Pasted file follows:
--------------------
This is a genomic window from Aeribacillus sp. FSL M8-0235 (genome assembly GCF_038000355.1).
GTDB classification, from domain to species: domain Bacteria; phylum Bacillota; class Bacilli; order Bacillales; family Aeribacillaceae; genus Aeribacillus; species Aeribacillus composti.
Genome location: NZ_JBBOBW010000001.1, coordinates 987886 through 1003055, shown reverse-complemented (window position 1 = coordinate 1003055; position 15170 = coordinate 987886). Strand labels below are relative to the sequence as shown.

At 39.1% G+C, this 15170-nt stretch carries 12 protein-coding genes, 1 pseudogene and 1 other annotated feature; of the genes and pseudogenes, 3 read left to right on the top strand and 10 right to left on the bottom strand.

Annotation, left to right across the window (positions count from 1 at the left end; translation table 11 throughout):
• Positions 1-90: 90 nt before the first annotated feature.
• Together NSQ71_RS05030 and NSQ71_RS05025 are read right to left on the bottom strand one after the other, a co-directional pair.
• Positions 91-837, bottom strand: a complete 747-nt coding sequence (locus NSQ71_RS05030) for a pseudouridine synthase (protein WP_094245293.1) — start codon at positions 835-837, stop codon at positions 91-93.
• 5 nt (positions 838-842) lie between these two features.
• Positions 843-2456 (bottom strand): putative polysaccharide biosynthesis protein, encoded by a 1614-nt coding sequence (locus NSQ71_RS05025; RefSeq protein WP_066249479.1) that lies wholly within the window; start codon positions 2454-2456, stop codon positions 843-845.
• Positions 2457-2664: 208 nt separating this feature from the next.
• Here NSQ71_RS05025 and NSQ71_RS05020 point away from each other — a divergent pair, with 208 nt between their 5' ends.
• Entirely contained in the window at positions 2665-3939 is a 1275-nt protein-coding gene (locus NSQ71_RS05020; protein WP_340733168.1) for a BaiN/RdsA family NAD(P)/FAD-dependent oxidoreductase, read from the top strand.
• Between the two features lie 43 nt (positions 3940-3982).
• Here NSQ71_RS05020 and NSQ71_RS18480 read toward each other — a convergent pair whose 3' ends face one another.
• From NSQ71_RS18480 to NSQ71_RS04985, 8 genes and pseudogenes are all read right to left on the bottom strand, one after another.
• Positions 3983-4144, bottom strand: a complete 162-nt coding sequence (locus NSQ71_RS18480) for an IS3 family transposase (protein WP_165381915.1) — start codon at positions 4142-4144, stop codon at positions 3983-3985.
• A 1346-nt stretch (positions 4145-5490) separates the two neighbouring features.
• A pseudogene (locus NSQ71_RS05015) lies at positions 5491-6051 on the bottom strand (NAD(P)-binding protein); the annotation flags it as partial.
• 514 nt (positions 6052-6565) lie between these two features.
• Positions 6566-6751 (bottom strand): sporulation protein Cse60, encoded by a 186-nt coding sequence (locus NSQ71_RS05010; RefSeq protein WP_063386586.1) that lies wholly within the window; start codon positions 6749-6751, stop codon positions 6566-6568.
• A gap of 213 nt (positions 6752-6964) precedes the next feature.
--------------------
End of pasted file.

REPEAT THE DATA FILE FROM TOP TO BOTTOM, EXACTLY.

This is a genomic window from Aeribacillus sp. FSL M8-0235 (genome assembly GCF_038000355.1).
GTDB classification, from domain to species: domain Bacteria; phylum Bacillota; class Bacilli; order Bacillales; family Aeribacillaceae; genus Aeribacillus; species Aeribacillus composti.
Genome location: NZ_JBBOBW010000001.1, coordinates 987886 through 1003055, shown reverse-complemented (window position 1 = coordinate 1003055; position 15170 = coordinate 987886). Strand labels below are relative to the sequence as shown.

At 39.1% G+C, this 15170-nt stretch carries 12 protein-coding genes, 1 pseudogene and 1 other annotated feature; of the genes and pseudogenes, 3 read left to right on the top strand and 10 right to left on the bottom strand.

Annotation, left to right across the window (positions count from 1 at the left end; translation table 11 throughout):
• Positions 1-90: 90 nt before the first annotated feature.
• Together NSQ71_RS05030 and NSQ71_RS05025 are read right to left on the bottom strand one after the other, a co-directional pair.
• Positions 91-837, bottom strand: a complete 747-nt coding sequence (locus NSQ71_RS05030) for a pseudouridine synthase (protein WP_094245293.1) — start codon at positions 835-837, stop codon at positions 91-93.
• 5 nt (positions 838-842) lie between these two features.
• Positions 843-2456 (bottom strand): putative polysaccharide biosynthesis protein, encoded by a 1614-nt coding sequence (locus NSQ71_RS05025; RefSeq protein WP_066249479.1) that lies wholly within the window; start codon positions 2454-2456, stop codon positions 843-845.
• Positions 2457-2664: 208 nt separating this feature from the next.
• Here NSQ71_RS05025 and NSQ71_RS05020 point away from each other — a divergent pair, with 208 nt between their 5' ends.
• Entirely contained in the window at positions 2665-3939 is a 1275-nt protein-coding gene (locus NSQ71_RS05020; protein WP_340733168.1) for a BaiN/RdsA family NAD(P)/FAD-dependent oxidoreductase, read from the top strand.
• Between the two features lie 43 nt (positions 3940-3982).
• Here NSQ71_RS05020 and NSQ71_RS18480 read toward each other — a convergent pair whose 3' ends face one another.
• From NSQ71_RS18480 to NSQ71_RS04985, 8 genes and pseudogenes are all read right to left on the bottom strand, one after another.
• Positions 3983-4144, bottom strand: a complete 162-nt coding sequence (locus NSQ71_RS18480) for an IS3 family transposase (protein WP_165381915.1) — start codon at positions 4142-4144, stop codon at positions 3983-3985.
• A 1346-nt stretch (positions 4145-5490) separates the two neighbouring features.
• A pseudogene (locus NSQ71_RS05015) lies at positions 5491-6051 on the bottom strand (NAD(P)-binding protein); the annotation flags it as partial.
• 514 nt (positions 6052-6565) lie between these two features.
• Positions 6566-6751 (bottom strand): sporulation protein Cse60, encoded by a 186-nt coding sequence (locus NSQ71_RS05010; RefSeq protein WP_063386586.1) that lies wholly within the window; start codon positions 6749-6751, stop codon positions 6566-6568.
• A gap of 213 nt (positions 6752-6964) precedes the next feature.